$proc->setParameter(null, "titles", "Titles");

/* transform and output the xml document */
$newdom = $proc->transformToDoc($inputdom);
print
$newdom->saveXML();

?>

The above example first loads the XSLT stylesheet articles.xsl with the help of the DOM method load(). Then it creates a new XsltProcessor object, which imports the loaded XSLT stylesheet for later execution. Parameters can be set with setParameter(namespaceURI, name, value), and finally it starts the transformation with transformToDoc($inputdom), which returns a new DomDocument.

This API has the advantage that you can make dozens of XSLT transformations with the same stylesheet, just loading it once and reusing it, as transormToDoc() can be applied to different XML documents.

Besides transformToDoc(), there are two other transformation methods; transformToXML($dom), which returns a string, and transformToURI($dom, $uri), which saves the transformation to a file or a PHP stream. Note that if you want to use an XSLT feature such as <xsl:output method="html"> or indent="yes", you can't use transformToDoc(), because the DomDocument cannot retain this information. These directives will be used only if you output the transformation directly to a string or a file.

Calling PHP Functions

One of the latest features added to the XSLT extension is the ability to call any PHP function from within an XSLT stylesheet. While XML/XSLT purists will certainly dislike this (such stylesheets won't be portable anymore, and could easily mix logic and design), it can be very useful in some special cases. XSLT is very limited when it comes down to functions. Even outputting a date in different languages can be painful to implement - but with this feature it's no more complicated than with PHP itself. Here's the PHP snippet for adding a function into XSLT:

<?php

function dateLang () {
        return
strftime("%A");
}

$xsl = new DomDocument();
$xsl->load("datetime.xsl");
$inputdom = new DomDocument();
$inputdom->load("today.xml");

$proc = new XsltProcessor();
$proc->registerPhpFunctions();

// Load the documents and process using $xslt
$xsl = $proc->importStylesheet($xsl);

/* transform and output the xml document */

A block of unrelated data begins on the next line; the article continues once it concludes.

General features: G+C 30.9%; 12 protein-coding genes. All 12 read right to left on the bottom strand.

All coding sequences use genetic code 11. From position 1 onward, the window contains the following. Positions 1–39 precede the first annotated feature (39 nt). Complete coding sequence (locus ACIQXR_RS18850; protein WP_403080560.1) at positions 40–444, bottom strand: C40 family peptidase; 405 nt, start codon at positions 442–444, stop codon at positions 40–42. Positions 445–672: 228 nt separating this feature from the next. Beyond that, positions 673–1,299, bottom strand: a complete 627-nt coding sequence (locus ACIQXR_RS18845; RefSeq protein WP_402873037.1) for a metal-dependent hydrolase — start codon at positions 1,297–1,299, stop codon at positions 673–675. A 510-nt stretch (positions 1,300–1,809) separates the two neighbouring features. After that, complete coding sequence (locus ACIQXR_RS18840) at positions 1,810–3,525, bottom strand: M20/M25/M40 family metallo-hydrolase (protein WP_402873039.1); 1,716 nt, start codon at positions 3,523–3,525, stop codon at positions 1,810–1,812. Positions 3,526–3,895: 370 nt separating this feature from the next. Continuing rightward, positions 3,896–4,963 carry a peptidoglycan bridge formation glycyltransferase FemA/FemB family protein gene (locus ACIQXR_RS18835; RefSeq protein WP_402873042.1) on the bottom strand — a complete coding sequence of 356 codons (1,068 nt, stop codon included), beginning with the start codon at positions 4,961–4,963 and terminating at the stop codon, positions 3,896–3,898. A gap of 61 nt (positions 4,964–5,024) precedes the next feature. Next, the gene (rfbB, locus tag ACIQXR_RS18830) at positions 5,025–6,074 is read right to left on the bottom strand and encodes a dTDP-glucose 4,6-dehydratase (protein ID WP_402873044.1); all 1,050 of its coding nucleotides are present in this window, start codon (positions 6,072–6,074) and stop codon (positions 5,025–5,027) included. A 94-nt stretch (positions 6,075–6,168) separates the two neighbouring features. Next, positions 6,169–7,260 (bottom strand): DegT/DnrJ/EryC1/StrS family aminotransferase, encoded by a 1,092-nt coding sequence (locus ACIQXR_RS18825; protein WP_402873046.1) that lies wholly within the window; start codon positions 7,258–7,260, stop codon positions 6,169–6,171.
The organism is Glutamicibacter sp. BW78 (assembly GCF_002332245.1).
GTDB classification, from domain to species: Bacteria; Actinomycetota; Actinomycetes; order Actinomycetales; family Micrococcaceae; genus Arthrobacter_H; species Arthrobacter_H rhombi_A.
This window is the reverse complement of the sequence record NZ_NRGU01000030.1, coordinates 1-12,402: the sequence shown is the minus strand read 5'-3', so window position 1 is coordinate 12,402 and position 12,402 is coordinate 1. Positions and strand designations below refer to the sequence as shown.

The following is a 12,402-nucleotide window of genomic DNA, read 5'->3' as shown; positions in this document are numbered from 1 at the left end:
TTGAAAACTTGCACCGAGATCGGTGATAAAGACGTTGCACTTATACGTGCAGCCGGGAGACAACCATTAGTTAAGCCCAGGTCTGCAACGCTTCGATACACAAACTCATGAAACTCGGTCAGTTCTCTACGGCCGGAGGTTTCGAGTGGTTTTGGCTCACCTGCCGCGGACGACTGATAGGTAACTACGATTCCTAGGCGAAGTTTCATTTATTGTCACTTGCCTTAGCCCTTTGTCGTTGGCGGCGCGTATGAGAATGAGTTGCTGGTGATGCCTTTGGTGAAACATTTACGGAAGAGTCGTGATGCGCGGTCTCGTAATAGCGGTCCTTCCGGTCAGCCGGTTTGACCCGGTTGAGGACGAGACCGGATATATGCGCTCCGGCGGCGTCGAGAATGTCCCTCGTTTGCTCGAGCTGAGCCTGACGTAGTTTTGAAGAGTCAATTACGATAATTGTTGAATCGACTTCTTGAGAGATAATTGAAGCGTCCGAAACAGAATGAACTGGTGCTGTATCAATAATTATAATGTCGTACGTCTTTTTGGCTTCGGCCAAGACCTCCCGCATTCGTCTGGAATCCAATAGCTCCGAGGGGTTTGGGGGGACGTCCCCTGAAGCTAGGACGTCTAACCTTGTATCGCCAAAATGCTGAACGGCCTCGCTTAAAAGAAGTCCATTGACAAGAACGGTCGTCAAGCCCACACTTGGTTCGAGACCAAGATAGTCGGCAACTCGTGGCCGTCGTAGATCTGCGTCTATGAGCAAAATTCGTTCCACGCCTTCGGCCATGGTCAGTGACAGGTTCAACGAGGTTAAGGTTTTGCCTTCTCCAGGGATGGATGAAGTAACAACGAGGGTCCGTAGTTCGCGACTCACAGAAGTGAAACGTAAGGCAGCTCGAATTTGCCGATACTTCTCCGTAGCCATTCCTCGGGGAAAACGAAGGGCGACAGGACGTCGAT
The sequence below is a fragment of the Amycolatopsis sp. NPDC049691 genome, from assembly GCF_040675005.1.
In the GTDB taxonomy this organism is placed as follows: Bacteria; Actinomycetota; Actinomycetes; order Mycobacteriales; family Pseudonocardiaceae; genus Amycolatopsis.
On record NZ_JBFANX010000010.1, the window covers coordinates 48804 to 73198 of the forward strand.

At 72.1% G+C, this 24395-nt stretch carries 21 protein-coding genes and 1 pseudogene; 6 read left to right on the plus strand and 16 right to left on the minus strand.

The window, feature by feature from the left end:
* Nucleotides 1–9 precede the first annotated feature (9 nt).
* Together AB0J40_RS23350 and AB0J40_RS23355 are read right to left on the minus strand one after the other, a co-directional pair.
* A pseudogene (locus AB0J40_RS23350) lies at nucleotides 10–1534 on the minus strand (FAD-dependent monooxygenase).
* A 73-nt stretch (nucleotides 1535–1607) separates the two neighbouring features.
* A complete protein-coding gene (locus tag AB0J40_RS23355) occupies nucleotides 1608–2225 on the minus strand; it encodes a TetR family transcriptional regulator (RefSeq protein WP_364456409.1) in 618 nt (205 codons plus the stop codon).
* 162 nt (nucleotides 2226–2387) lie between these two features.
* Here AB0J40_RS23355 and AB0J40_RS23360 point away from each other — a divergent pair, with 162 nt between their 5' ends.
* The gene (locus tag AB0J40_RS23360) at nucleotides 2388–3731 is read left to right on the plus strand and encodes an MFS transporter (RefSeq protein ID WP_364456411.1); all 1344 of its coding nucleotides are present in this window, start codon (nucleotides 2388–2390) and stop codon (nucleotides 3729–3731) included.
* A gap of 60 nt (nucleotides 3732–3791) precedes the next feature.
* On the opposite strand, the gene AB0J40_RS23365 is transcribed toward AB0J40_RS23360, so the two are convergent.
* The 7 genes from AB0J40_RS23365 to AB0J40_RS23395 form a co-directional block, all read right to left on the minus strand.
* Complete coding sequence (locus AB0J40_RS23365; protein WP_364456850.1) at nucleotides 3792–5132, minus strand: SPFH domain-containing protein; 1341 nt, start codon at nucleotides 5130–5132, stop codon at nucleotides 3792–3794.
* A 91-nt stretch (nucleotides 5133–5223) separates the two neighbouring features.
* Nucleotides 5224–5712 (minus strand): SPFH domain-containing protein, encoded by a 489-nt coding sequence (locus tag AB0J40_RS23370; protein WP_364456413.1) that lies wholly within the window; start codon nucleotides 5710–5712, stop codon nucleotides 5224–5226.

$newdom = $proc->transformToDoc($inputdom);

print
$newdom->saveXML();

?>

Here's the XSLT stylesheet, datetime.xsl, that will call that function:

<?xml version="1.0" encoding="iso-8859-1" ?>
<xsl:stylesheet version="1.0" xmlns:xsl="http://www.w3.org/1999/XSL/Transform" xmlns:php="http://php.net/xsl">
<xsl:template match="/">
  <xsl:value-of select="php:function('dateLang')" />
</xsl:template>
</xsl:stylesheet>

And here's an absolute minimal XML file, today.xml, to pass through the stylesheet (although articles.xml would achieve the same result):

<?xml version="1.0" encoding="iso-8859-1" ?>
<today></today>

The stylesheet above, together with the PHP script and any xml file loaded, will output the current weekday name in the language defined in the locale settings. You could add more arguments to php:function(), which would also be passed to the PHP function. Additionally, there's php:functionString(). This function automatically converts all input parameters to strings, so that you don't need to convert them when they reach PHP.

Note that you will need to call $xslt->registerPhpFunctions(); before the transformation, otherwise the PHP function-calls will not work for security reasons (can you always trust your XSLT stylesheets?). A more refined access system (i.e. one that limits access to specific methods) is not available yet, but would not be impossible to implement in a future PHP 5 release.

Summary

XML support in PHP has taken a great step forward. It is standards-compliant, well behaved, feature-rich, interoperable - and enabled-by-default functionality can now be taken for granted.

PHP 4's much-disliked domxml extension has been completely rewritten. The new DOM extension follows the W3C standard almost to the dot, and has also resolved a lot of internal memory problems. With the added support of some general PHP features, such as class inheritance and stream support, even more powerful and tightly integrated XML applications will be possible.

The newly added SimpleXML extension is an easy and fast way to access XML documents. It can save you a lot of coding, especially if you have structured documents or are able to use the power of XPath.

Thanks to libxml2, the underlying library used for all PHP 5 XML extensions, validation of XML documents using DTD, RelaxNG or (to some extent) XML Schema is now supported.

XSLT support also got a facelift and now uses the libxslt library, which should improve performance over the old Sablotron library. Furthermore, the ability to call PHP functions from within XSLT stylesheets allows you to write more powerful (though unfortunately less portable) XSLT code.

If you used XML in PHP 4 or in another language, you will love the XML support in PHP 5. XML in PHP 5 is much improved, is standards-compliant, and is finally on a par with other tools and languages.

Links

PHP 4 specific

PHP 5 specific

Standards

Tools